4. In the last six months, the Tribunal has taken steps to arbitrate the 2,742 claims for less than $250,000 each presented by the United States Government on behalf of U.S. nationals. All of these claims have been served on Iran, and the Tribunal has recently authorized the hiring of three additional staff members to help prepare the claims for arbitration.

5. The United States and Iran are presently engaged in seeking a successor to Judge Pierre Bellet, a third-party arbitrator who will be leaving the Tribunal on August 1. The Iranian and American arbitrators have met a number of times in the past several months in an effort to select a replacement, but no agreement has been forthcoming. As a result, on March 1, the United States asked the Appointing Authority previously selected by the two countries to name a successor to Judge Bellet. It is hoped that a candidate will soon emerge who will prove acceptable to both parties.

6. The January 19, 1981 agreements with Iran also provided for direct negotiations between U.S. banks and Bank Markazi concerning the payment of nonsyndicated debt claims of U.S. banks against Iran from the $1.418 billion escrow account presently held by the Bank of England. As of mid-April, 1983, eight settlements, totaling approximately $171 million, have been reached and paid to U.S. banks from the escrow account. Each bank settlement also provides for the settlement of Iran's claims, if any, for interest on any deposits held by that U.S. bank. Iran has filed claims against the United States in the Tribunal for interest and other damages in connection with the same deposits that are the subject of these settlements. The Department of the Treasury, in December 1982, amended the Iranian Assets Control Regulations. According to this amendment, if the Tribunal determines that a rate of interest higher than the rate of interest agreed on between a U.S. bank and Iran should be paid to Iran under the January 1981 agreements, the higher rate will be the ``commercially reasonable rate'' which the bank is required to transfer under the Regulations. The Federal Register notice of this amendment dated January 4, 1983 is attached.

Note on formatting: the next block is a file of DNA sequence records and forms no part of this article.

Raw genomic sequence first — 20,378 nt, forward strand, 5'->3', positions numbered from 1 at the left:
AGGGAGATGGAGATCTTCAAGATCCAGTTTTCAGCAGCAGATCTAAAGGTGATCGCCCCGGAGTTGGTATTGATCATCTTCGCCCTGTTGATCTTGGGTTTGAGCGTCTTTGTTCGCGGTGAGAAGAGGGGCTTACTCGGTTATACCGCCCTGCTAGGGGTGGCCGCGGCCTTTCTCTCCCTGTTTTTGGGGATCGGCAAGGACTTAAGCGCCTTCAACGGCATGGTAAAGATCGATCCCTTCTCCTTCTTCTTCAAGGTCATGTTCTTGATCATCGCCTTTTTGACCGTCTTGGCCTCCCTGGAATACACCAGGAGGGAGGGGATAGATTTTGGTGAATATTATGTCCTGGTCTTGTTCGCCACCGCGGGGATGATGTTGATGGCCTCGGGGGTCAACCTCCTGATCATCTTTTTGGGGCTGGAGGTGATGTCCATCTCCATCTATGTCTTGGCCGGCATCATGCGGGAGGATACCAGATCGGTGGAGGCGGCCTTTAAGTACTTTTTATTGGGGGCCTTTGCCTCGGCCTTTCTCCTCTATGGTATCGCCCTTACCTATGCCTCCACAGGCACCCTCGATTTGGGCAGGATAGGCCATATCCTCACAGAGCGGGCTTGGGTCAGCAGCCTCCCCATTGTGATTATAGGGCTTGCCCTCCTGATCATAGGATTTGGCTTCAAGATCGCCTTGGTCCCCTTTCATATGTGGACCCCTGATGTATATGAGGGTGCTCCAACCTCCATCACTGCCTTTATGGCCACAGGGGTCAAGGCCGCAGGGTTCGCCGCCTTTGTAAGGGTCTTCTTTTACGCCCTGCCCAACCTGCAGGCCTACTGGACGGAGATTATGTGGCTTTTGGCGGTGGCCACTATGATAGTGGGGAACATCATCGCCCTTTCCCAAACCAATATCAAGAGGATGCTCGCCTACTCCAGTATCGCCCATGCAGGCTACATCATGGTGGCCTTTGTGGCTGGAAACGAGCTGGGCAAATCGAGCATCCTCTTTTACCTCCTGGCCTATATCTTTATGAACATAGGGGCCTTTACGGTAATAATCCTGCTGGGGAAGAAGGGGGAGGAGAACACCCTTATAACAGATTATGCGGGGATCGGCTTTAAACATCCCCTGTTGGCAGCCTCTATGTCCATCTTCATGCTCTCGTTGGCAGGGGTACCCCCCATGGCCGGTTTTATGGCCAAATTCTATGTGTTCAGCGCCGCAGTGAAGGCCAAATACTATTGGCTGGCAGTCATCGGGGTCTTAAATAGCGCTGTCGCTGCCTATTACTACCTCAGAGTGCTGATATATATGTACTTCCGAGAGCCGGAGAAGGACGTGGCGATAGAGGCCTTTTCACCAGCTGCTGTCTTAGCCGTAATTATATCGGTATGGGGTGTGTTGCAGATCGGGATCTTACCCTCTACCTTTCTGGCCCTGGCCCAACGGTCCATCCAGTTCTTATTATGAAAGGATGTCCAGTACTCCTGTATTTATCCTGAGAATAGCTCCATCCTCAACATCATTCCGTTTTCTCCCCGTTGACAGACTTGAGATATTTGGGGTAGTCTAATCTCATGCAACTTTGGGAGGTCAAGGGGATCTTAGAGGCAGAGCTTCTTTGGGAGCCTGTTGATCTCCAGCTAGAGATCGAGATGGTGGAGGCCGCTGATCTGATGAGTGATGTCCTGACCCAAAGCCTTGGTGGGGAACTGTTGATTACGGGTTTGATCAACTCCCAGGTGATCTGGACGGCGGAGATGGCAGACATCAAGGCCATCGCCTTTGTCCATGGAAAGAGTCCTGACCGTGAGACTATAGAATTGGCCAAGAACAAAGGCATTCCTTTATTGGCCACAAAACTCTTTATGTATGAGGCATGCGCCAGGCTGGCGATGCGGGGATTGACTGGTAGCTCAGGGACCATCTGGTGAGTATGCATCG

7. Also in December 1982, the Department of the Treasury extended for one year, through December 31, 1983, the revocation of any authorization for the permanent disposition, by means of a final judicial judgment or order, of interests of Iran in any standby letter of credit or similar instrument. The Federal Register notice of this extension dated December 10, 1982 is attached.

8. Several financial and diplomatic aspects of the relationship with Iran have not yet been resolved and continue to present an unusual challenge to the national security and foreign policy of the United States. I shall continue to exercise the powers at my disposal to deal with these problems and will continue to report periodically to the Congress on significant developments.

Ronald Reagan

The White House,

May 2, 1983.

Note: The attachments transmitted with the report, and included in the White House press release, are printed in the Federal Register (47 FR 55481 and 48 FR 252).